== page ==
The memory of my response to Shock Corridor stayed with me after I left Wesleyan, and I pulled friend after friend into the Fuller cult each time his movies played in New York. (“Did you see The Naked Kiss at Film Forum? The opening assault! The pedophile millionaire! The pirate kids singing!”) Eight years later, when my Ph.D. adviser at the University of Wisconsin–Madison told me to pick a dissertation topic that would excite me enough to write even when it was so dark and cold I didn’t want to get out of bed, I knew what I had to do: Fuller. His films clearly thrilled me, but they also left me with questions. Why did I respond so strongly to them? What marked his aesthetic? And why did he have such difficulty getting films produced late in his career? My passion for Fuller fueled a ten-year journey of discovery that took me through screening rooms, archives, and interviews, finally resulting in my book The Films of Samuel Fuller: If You Die, I’ll Kill You! And still the journey is not over.


    Constance Towers plays Cathy, the stripper with a heart of gold, in Shock Corridor.

    Little did I know when I started it all how fortunate I would be in my choice of study. Certainly there were challenges—big ones. Decent prints of a number of Fuller’s films were tough to find, few were then out legally on video or DVD, and archived production materials for all but a handful were nonexistent. Just as significantly, I missed the opportunity to talk with Fuller himself—he passed a year before I started my work. But he left behind a tremendous gift: a generous and supportive family—his wife, Christa, his daughter, Samantha, and his granddaughter, Samira—who opened their home and their hearts, and shared Sam’s photos, letters, and memorabilia with me. Their friendship and candor has spoiled me, and I’m afraid I’ll never find their equal in my career again.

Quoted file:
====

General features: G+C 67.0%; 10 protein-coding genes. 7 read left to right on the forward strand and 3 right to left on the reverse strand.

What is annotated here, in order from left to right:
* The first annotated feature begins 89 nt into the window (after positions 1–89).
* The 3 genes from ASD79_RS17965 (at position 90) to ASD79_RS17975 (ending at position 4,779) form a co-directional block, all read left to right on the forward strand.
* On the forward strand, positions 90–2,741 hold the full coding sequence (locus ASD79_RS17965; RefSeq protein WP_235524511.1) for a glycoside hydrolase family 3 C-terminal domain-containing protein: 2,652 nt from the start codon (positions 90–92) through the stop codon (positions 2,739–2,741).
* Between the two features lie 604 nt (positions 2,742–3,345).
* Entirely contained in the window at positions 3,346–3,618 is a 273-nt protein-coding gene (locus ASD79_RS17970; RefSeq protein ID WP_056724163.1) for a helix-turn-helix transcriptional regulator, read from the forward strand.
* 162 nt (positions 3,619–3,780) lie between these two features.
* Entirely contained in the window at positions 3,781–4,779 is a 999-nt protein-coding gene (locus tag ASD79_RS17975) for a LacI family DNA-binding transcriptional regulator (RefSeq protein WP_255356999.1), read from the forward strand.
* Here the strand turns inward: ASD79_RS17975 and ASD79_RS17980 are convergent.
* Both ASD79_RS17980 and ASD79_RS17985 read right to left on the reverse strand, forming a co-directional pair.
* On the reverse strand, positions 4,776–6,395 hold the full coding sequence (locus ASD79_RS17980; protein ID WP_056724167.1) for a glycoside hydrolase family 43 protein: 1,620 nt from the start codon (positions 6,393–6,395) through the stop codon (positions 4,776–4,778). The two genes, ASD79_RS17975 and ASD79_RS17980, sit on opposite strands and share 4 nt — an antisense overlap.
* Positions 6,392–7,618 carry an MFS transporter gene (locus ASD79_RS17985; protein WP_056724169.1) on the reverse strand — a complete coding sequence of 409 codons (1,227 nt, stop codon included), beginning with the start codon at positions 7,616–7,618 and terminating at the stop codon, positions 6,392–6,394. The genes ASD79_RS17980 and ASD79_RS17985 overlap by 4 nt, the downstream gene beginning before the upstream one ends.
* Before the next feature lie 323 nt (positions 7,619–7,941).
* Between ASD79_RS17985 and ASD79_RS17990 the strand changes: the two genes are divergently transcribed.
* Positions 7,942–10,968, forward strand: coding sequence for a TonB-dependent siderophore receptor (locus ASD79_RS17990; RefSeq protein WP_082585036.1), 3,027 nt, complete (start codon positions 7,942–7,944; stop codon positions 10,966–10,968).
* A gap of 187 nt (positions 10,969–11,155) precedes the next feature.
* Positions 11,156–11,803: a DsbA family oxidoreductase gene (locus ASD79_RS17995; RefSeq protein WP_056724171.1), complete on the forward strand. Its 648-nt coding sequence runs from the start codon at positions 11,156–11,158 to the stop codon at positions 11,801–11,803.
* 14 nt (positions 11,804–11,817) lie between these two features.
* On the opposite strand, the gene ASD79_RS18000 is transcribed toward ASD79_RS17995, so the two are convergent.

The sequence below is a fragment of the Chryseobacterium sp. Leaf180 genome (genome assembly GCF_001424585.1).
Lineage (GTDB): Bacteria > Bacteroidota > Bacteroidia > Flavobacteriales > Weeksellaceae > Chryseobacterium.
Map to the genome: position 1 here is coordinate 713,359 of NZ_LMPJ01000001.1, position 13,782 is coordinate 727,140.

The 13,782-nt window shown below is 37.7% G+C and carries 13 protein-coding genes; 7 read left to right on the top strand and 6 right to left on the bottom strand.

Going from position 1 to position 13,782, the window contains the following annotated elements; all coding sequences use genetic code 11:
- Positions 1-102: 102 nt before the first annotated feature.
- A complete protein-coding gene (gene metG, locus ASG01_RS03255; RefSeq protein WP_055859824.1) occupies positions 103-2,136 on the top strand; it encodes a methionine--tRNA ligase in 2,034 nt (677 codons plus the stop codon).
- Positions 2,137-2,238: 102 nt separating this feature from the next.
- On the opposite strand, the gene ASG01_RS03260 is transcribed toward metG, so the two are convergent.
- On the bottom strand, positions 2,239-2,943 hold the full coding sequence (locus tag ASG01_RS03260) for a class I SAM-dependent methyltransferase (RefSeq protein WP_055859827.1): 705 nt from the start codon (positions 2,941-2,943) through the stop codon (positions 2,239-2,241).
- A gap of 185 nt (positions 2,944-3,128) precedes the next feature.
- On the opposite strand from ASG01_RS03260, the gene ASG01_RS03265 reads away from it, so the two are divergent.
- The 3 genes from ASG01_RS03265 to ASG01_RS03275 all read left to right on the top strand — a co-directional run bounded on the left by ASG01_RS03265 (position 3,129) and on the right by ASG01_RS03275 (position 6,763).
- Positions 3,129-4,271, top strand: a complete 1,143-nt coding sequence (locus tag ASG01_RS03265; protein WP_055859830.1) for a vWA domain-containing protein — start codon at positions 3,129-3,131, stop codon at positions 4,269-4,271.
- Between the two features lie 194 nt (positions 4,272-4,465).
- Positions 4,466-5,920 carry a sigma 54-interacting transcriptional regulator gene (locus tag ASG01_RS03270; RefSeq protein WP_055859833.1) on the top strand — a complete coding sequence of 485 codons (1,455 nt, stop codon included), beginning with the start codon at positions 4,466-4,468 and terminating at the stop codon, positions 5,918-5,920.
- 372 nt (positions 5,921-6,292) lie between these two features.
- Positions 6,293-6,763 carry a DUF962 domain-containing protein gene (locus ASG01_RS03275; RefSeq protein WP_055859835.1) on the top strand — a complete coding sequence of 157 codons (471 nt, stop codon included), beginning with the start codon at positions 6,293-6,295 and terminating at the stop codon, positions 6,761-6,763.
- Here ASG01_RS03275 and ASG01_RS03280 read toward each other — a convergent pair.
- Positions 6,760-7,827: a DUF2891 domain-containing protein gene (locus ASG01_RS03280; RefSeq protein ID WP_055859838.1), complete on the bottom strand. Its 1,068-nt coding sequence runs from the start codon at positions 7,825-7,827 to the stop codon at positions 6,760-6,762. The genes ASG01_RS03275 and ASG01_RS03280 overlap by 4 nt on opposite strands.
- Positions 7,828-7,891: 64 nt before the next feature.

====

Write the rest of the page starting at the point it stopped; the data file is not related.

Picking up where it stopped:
As my research progressed, I managed to track down all of Fuller’s films, and unearthed more archival treasure than I anticipated: in the Production Code Administration files at the Academy’s Margaret Herrick Library, which detailed Fuller’s frequent battles with industry regulators; in Twentieth Century Fox’s legal files, where I found Fuller’s studio contract and one of his independent production deals; in Fox’s story files and detailed script notes from famed studio head Darryl Zanuck; and in the Warner Bros. archive at USC, which holds Fuller’s original 1958 draft of his autobiographical combat pic The Big Red One—quite a different script than the film released in 1980. And late in my research, new material on White Dog landed at the Academy, thanks to producer Jon Davison, including hot-button memos regarding the film’s depiction of racism.


    Hari Rhodes as Trent in Shock Corridor

    Just as informative as all the paper materials I found were the memories of the people who knew Fuller best—his family, friends, and colleagues—as well as the recollections of the man himself, from his writings and interviews. Little by little, they helped me fill in the blanks. So Gene Fowler Jr., one of Fuller’s frequent film editors, explained in one account how Fuller’s penchant for completing scenes in a single take inspired hair-pulling creativity in the editing room, while Kelly Ward’s description of Fuller cuing actors during battle scenes in The Big Red One—by firing a blank-filled gun at them and shouting “You’re dead!”—provided a vivid picture of the director’s process. And then of course there was Fuller—widely interviewed from the 1960s on, the author of a rollicking and revealing autobiography, and a frequent contributor to newspapers and film journals. (Check out his fantastic “interview” with the canine star of White Dog, included with the Criterion DVD.)